I welcome also the proposal in relation to environmental impact studies, and again they are being streamlined under one agency. However, given the spirit of openness that characterises the Bill, I hope its intent to make such information more easily available will be honoured.

Section 59 seeks to involve the Environmental Protection Agency in the management of waste. While I understand that more specific proposals will be brought before the House soon, the Environmental Protection Agency has set an important agenda here. Local authorities will continue to monitor landfills, but in liaison with the proposed Environmental Protection Agency. However, the cost of waste management is considerable for any local authority and is something that has caused difficulties for virtually every local authority in recent times. While I commend the Government for the development of more modernised water and sewage schemes in various parts of the country, they must be developed in association with a modernised waste disposal system and should be given the same priority because they have the same relevance.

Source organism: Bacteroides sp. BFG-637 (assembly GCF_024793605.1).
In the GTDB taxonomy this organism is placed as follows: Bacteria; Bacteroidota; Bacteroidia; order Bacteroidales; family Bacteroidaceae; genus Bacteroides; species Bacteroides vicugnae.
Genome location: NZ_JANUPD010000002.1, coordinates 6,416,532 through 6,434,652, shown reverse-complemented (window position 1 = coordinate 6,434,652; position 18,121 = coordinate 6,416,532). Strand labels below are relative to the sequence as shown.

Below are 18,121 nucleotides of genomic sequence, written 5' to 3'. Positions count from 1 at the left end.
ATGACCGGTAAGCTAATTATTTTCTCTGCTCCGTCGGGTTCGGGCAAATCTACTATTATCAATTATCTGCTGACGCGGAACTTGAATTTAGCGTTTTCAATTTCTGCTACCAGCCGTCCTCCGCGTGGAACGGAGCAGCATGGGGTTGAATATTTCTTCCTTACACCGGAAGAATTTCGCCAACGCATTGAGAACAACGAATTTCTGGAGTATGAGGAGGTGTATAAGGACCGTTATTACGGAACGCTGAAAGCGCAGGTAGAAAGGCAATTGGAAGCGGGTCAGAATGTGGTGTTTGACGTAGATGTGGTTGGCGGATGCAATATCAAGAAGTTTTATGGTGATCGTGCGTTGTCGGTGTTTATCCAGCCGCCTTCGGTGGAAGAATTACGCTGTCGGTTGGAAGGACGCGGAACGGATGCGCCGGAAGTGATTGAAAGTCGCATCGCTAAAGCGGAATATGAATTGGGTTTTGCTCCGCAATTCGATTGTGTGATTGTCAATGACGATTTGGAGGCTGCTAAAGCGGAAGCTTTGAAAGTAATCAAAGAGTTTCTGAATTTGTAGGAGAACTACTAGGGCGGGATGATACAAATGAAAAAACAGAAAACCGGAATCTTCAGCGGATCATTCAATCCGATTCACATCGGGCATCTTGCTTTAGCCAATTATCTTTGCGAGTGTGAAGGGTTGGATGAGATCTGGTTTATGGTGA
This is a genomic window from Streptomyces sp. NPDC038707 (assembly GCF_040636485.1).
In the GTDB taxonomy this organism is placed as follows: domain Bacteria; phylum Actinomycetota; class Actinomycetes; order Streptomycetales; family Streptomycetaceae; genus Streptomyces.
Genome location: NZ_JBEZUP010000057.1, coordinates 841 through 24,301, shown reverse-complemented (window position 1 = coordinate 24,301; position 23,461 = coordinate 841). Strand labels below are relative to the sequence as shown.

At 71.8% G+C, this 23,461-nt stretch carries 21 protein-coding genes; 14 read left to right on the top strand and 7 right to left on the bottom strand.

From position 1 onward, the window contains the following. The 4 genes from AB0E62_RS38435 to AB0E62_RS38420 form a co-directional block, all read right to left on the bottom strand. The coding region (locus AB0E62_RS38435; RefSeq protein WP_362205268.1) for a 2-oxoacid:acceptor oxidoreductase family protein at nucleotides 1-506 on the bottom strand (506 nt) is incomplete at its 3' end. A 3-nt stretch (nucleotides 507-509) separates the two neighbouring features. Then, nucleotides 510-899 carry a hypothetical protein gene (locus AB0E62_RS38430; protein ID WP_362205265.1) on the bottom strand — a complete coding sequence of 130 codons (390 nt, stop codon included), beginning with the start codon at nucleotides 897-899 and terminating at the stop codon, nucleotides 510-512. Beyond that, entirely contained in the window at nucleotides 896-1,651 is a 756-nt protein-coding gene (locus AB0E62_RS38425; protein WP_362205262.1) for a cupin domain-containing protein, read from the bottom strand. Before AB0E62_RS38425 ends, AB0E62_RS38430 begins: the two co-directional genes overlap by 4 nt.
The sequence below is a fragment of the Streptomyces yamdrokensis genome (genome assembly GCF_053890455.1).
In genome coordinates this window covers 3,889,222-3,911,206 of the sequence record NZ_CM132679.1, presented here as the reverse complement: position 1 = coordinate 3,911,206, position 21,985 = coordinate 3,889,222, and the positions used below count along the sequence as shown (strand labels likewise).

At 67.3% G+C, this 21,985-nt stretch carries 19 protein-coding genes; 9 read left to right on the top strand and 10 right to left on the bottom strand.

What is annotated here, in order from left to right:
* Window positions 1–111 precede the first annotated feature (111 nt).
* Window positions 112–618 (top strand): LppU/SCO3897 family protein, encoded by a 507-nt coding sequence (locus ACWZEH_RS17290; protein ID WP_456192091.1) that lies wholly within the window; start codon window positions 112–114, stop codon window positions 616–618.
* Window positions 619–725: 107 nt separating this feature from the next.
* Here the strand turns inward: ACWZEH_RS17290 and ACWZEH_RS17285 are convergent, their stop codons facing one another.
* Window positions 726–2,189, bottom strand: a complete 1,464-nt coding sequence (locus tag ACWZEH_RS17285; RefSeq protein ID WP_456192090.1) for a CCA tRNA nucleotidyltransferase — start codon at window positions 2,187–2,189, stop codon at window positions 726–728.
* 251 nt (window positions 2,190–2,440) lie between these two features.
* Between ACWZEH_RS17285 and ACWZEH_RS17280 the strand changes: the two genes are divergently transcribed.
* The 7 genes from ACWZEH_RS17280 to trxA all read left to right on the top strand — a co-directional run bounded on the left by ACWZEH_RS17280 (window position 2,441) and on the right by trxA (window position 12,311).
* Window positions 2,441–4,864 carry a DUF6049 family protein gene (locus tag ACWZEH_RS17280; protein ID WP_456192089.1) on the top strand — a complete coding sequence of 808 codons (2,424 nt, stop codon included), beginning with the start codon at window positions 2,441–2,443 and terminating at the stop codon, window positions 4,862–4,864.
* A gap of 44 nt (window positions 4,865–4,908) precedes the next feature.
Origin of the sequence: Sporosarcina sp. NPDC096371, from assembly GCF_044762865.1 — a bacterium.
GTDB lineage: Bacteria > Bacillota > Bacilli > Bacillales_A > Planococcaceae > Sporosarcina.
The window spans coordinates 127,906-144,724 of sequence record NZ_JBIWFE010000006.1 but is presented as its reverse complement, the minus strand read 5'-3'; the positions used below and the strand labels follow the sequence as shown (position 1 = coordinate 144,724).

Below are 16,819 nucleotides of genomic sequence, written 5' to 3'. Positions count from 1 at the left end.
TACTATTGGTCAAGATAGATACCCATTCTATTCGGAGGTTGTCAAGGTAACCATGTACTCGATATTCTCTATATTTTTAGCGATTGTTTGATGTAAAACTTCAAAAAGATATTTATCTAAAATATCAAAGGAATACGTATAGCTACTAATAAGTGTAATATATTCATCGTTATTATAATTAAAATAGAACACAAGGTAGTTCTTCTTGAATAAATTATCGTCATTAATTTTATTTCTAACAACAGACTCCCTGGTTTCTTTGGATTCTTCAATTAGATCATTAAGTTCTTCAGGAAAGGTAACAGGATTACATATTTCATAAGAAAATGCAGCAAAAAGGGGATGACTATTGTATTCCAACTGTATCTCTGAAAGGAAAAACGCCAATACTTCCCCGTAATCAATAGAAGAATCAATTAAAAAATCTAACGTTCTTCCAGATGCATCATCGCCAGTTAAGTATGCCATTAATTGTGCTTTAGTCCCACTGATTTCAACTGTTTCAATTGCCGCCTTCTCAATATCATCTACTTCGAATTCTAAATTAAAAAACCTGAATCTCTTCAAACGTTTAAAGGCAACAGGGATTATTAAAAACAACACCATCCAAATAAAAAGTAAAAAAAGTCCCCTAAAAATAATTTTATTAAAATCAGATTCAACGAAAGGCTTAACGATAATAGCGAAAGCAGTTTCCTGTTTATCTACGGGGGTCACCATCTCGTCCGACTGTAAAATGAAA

One way to answer this problem is to deal with it at source and in a sense that is what the Bill proposes to do. I wish the Bill well in this regard. Given the Government's thoroughness with this Bill, I would hate to see its intent undermined by the failure to address the problem of actual waste disposal as well as waste creation, which is what the Bill is trying to curtail. The problem of waste disposal is evident and poses difficulties for every local authority.